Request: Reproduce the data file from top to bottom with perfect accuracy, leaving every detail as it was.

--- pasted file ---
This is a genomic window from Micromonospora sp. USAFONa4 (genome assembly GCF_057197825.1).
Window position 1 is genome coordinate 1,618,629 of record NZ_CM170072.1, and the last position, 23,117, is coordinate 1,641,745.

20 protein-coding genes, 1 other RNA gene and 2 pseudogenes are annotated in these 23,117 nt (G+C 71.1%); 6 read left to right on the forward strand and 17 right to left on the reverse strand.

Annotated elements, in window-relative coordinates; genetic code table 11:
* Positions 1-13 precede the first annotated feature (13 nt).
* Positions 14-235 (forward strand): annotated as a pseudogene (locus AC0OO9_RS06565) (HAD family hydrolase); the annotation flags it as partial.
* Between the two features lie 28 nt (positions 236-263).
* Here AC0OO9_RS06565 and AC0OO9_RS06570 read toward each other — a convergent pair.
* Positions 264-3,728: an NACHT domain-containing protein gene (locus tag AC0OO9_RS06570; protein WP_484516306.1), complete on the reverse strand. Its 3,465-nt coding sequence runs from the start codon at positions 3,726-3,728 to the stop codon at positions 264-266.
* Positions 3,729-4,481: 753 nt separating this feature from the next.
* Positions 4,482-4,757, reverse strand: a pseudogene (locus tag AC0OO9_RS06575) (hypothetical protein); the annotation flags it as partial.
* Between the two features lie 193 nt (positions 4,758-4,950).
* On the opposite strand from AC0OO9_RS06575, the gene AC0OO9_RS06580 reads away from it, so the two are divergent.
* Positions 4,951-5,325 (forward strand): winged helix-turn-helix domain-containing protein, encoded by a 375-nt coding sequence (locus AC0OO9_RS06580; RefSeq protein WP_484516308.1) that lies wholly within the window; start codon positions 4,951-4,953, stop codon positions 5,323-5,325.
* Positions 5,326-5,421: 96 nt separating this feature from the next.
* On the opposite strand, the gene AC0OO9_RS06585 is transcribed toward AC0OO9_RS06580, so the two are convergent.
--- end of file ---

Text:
This is a genomic window from Micromonospora sp. USAFONa4 (genome assembly GCF_057197825.1).
Window position 1 is genome coordinate 1,618,629 of record NZ_CM170072.1, and the last position, 23,117, is coordinate 1,641,745.

20 protein-coding genes, 1 other RNA gene and 2 pseudogenes are annotated in these 23,117 nt (G+C 71.1%); 6 read left to right on the forward strand and 17 right to left on the reverse strand.

Annotated elements, in window-relative coordinates; genetic code table 11:
* Positions 1-13 precede the first annotated feature (13 nt).
* Positions 14-235 (forward strand): annotated as a pseudogene (locus AC0OO9_RS06565) (HAD family hydrolase); the annotation flags it as partial.
* Between the two features lie 28 nt (positions 236-263).
* Here AC0OO9_RS06565 and AC0OO9_RS06570 read toward each other — a convergent pair.
* Positions 264-3,728: an NACHT domain-containing protein gene (locus tag AC0OO9_RS06570; protein WP_484516306.1), complete on the reverse strand. Its 3,465-nt coding sequence runs from the start codon at positions 3,726-3,728 to the stop codon at positions 264-266.
* Positions 3,729-4,481: 753 nt separating this feature from the next.
* Positions 4,482-4,757, reverse strand: a pseudogene (locus tag AC0OO9_RS06575) (hypothetical protein); the annotation flags it as partial.
* Between the two features lie 193 nt (positions 4,758-4,950).
* On the opposite strand from AC0OO9_RS06575, the gene AC0OO9_RS06580 reads away from it, so the two are divergent.
* Positions 4,951-5,325 (forward strand): winged helix-turn-helix domain-containing protein, encoded by a 375-nt coding sequence (locus AC0OO9_RS06580; RefSeq protein WP_484516308.1) that lies wholly within the window; start codon positions 4,951-4,953, stop codon positions 5,323-5,325.
* Positions 5,326-5,421: 96 nt separating this feature from the next.
* On the opposite strand, the gene AC0OO9_RS06585 is transcribed toward AC0OO9_RS06580, so the two are convergent.